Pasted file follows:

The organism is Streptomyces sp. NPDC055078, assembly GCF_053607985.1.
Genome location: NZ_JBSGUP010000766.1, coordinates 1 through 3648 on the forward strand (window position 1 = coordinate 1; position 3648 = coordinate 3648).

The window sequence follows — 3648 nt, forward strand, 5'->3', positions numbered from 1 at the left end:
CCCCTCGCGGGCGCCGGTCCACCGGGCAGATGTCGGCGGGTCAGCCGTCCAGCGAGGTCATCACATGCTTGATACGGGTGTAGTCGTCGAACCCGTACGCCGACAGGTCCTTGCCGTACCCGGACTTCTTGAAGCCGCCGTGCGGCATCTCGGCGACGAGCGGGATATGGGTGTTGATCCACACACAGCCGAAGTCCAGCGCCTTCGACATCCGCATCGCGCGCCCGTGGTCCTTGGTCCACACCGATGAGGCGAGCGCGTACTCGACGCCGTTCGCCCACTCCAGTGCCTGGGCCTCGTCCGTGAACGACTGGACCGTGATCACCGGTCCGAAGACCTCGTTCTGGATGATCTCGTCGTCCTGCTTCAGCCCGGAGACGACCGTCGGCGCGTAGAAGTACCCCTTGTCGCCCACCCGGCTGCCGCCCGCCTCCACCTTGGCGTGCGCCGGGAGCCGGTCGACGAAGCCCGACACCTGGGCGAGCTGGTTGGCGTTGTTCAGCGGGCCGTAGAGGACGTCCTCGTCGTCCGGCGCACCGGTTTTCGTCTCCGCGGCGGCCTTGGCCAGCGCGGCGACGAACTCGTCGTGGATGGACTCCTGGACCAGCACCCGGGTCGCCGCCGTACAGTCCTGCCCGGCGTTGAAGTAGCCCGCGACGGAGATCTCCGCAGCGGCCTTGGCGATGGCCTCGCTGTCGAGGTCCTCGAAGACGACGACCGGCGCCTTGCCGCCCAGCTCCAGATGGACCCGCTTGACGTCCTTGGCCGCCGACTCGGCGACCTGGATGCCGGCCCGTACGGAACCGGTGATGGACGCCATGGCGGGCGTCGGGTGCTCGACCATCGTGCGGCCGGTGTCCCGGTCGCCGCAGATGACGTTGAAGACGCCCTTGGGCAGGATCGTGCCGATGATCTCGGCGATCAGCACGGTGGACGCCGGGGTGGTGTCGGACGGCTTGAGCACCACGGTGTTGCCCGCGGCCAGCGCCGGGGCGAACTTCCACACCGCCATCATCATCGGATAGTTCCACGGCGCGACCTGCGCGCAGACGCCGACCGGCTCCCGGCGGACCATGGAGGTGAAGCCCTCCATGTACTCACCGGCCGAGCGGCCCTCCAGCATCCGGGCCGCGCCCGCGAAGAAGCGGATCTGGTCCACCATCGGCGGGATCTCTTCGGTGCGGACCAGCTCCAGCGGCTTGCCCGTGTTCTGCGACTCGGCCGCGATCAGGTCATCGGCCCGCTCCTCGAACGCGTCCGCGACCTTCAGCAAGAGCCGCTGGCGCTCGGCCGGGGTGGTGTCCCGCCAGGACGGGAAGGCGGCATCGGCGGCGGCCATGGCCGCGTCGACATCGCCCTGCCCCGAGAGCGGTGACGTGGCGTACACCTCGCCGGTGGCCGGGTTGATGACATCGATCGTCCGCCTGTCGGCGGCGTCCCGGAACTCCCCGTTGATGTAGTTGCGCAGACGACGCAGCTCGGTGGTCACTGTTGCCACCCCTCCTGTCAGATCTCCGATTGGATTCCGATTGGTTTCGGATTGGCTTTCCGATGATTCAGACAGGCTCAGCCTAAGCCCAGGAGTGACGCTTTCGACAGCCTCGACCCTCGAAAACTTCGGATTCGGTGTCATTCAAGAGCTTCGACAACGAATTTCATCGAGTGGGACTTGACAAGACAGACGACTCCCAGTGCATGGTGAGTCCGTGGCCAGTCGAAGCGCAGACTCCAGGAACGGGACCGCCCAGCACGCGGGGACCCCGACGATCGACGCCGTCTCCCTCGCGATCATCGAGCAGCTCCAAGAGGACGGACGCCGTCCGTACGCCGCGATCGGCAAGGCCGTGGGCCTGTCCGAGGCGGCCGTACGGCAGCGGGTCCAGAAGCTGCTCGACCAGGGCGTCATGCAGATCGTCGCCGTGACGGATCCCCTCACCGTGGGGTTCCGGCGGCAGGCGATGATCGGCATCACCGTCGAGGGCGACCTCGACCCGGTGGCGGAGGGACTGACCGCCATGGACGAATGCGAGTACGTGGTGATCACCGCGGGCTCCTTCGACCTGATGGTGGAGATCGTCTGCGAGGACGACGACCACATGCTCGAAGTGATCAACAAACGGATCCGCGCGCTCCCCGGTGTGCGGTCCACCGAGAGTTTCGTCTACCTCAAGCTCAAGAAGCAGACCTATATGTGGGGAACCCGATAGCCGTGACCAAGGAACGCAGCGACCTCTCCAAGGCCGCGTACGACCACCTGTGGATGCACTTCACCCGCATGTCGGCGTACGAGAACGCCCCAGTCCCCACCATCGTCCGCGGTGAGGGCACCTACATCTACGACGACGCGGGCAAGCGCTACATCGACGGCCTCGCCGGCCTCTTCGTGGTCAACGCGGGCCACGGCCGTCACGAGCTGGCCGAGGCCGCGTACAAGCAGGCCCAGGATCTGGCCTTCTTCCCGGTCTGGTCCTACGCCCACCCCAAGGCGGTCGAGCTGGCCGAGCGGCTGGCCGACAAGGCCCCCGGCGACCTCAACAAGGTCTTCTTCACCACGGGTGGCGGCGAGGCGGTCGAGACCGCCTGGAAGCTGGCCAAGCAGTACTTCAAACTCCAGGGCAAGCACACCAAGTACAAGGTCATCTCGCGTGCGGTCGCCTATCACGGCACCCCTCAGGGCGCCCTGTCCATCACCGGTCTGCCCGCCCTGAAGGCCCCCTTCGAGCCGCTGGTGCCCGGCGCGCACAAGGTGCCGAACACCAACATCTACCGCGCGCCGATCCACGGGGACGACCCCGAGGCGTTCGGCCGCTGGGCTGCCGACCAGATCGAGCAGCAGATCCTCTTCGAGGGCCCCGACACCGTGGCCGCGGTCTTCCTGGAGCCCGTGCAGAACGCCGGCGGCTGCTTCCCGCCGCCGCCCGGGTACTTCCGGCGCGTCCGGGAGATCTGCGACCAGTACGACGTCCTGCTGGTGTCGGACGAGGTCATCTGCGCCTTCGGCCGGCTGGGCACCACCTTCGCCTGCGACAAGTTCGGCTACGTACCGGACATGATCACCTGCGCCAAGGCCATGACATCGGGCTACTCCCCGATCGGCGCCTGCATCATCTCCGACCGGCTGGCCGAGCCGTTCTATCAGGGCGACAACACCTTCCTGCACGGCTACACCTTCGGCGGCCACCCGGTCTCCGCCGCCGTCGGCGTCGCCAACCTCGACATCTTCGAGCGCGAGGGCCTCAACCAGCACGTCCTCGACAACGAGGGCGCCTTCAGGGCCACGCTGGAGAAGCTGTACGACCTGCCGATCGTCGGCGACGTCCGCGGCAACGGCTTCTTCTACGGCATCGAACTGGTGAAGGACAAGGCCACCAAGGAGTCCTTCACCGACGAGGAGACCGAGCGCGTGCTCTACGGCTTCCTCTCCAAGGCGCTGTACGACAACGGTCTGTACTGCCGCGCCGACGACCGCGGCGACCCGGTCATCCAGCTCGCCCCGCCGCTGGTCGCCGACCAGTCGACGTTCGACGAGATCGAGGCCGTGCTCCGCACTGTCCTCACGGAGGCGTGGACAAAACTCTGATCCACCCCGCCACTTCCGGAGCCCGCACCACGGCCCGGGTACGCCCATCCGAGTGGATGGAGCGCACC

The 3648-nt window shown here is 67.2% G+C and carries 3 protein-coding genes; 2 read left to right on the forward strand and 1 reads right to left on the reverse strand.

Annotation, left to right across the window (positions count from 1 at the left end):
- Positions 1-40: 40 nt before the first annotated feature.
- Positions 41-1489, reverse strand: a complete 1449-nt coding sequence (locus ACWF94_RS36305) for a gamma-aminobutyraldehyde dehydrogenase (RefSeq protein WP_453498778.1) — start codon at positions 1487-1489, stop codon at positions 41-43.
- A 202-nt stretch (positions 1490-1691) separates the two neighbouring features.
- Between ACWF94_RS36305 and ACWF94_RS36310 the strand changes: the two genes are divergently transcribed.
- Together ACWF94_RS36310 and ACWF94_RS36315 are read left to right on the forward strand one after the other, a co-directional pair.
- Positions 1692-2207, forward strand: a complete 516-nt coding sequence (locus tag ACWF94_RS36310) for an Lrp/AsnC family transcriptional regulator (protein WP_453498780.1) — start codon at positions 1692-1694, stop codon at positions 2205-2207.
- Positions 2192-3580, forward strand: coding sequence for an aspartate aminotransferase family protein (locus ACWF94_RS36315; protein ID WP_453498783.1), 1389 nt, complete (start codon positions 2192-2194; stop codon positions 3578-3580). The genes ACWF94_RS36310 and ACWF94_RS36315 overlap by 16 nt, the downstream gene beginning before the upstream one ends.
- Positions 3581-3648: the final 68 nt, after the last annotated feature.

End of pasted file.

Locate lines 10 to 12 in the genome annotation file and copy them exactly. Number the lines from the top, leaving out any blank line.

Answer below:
- Between ACWF94_RS36305 and ACWF94_RS36310 the strand changes: the two genes are divergently transcribed.
- Together ACWF94_RS36310 and ACWF94_RS36315 are read left to right on the forward strand one after the other, a co-directional pair.
- Positions 1692-2207, forward strand: a complete 516-nt coding sequence (locus tag ACWF94_RS36310) for an Lrp/AsnC family transcriptional regulator (protein WP_453498780.1) — start codon at positions 1692-1694, stop codon at positions 2205-2207.